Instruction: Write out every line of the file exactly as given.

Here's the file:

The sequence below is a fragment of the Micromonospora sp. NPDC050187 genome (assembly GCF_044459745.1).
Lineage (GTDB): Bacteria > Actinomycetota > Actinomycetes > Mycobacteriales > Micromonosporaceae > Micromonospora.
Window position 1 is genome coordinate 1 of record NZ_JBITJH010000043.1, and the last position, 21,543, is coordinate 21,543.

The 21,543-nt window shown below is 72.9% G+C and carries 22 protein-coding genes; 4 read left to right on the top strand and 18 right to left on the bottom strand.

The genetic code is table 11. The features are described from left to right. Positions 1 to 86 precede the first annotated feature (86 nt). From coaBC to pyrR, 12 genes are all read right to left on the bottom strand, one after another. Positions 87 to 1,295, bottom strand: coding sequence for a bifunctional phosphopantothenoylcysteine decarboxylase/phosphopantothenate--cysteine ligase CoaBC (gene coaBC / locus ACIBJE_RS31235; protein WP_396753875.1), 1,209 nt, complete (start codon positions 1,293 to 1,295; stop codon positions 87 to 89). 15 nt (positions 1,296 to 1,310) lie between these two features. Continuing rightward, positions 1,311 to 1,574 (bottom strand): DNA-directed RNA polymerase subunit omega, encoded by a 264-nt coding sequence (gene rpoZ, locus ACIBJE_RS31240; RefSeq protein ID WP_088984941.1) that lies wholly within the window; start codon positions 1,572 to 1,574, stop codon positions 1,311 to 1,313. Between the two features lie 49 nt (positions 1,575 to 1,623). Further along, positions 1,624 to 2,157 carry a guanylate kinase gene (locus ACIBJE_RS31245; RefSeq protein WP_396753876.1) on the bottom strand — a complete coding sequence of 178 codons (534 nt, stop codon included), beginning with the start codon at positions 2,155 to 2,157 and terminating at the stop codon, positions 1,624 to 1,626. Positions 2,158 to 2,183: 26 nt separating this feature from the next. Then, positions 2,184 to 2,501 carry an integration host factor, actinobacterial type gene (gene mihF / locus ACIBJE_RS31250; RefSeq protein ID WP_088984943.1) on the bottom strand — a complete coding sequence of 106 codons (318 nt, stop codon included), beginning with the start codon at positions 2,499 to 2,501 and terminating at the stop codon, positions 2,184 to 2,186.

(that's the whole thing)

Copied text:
The sequence below is a fragment of the Micromonospora sp. NPDC050187 genome (assembly GCF_044459745.1).
Lineage (GTDB): Bacteria > Actinomycetota > Actinomycetes > Mycobacteriales > Micromonosporaceae > Micromonospora.
Window position 1 is genome coordinate 1 of record NZ_JBITJH010000043.1, and the last position, 21,543, is coordinate 21,543.

The 21,543-nt window shown below is 72.9% G+C and carries 22 protein-coding genes; 4 read left to right on the top strand and 18 right to left on the bottom strand.

The genetic code is table 11. The features are described from left to right. Positions 1 to 86 precede the first annotated feature (86 nt). From coaBC to pyrR, 12 genes are all read right to left on the bottom strand, one after another. Positions 87 to 1,295, bottom strand: coding sequence for a bifunctional phosphopantothenoylcysteine decarboxylase/phosphopantothenate--cysteine ligase CoaBC (gene coaBC / locus ACIBJE_RS31235; protein WP_396753875.1), 1,209 nt, complete (start codon positions 1,293 to 1,295; stop codon positions 87 to 89). 15 nt (positions 1,296 to 1,310) lie between these two features. Continuing rightward, positions 1,311 to 1,574 (bottom strand): DNA-directed RNA polymerase subunit omega, encoded by a 264-nt coding sequence (gene rpoZ, locus ACIBJE_RS31240; RefSeq protein ID WP_088984941.1) that lies wholly within the window; start codon positions 1,572 to 1,574, stop codon positions 1,311 to 1,313. Between the two features lie 49 nt (positions 1,575 to 1,623). Further along, positions 1,624 to 2,157 carry a guanylate kinase gene (locus ACIBJE_RS31245; RefSeq protein WP_396753876.1) on the bottom strand — a complete coding sequence of 178 codons (534 nt, stop codon included), beginning with the start codon at positions 2,155 to 2,157 and terminating at the stop codon, positions 1,624 to 1,626. Positions 2,158 to 2,183: 26 nt separating this feature from the next. Then, positions 2,184 to 2,501 carry an integration host factor, actinobacterial type gene (gene mihF / locus ACIBJE_RS31250; RefSeq protein ID WP_088984943.1) on the bottom strand — a complete coding sequence of 106 codons (318 nt, stop codon included), beginning with the start codon at positions 2,499 to 2,501 and terminating at the stop codon, positions 2,184 to 2,186.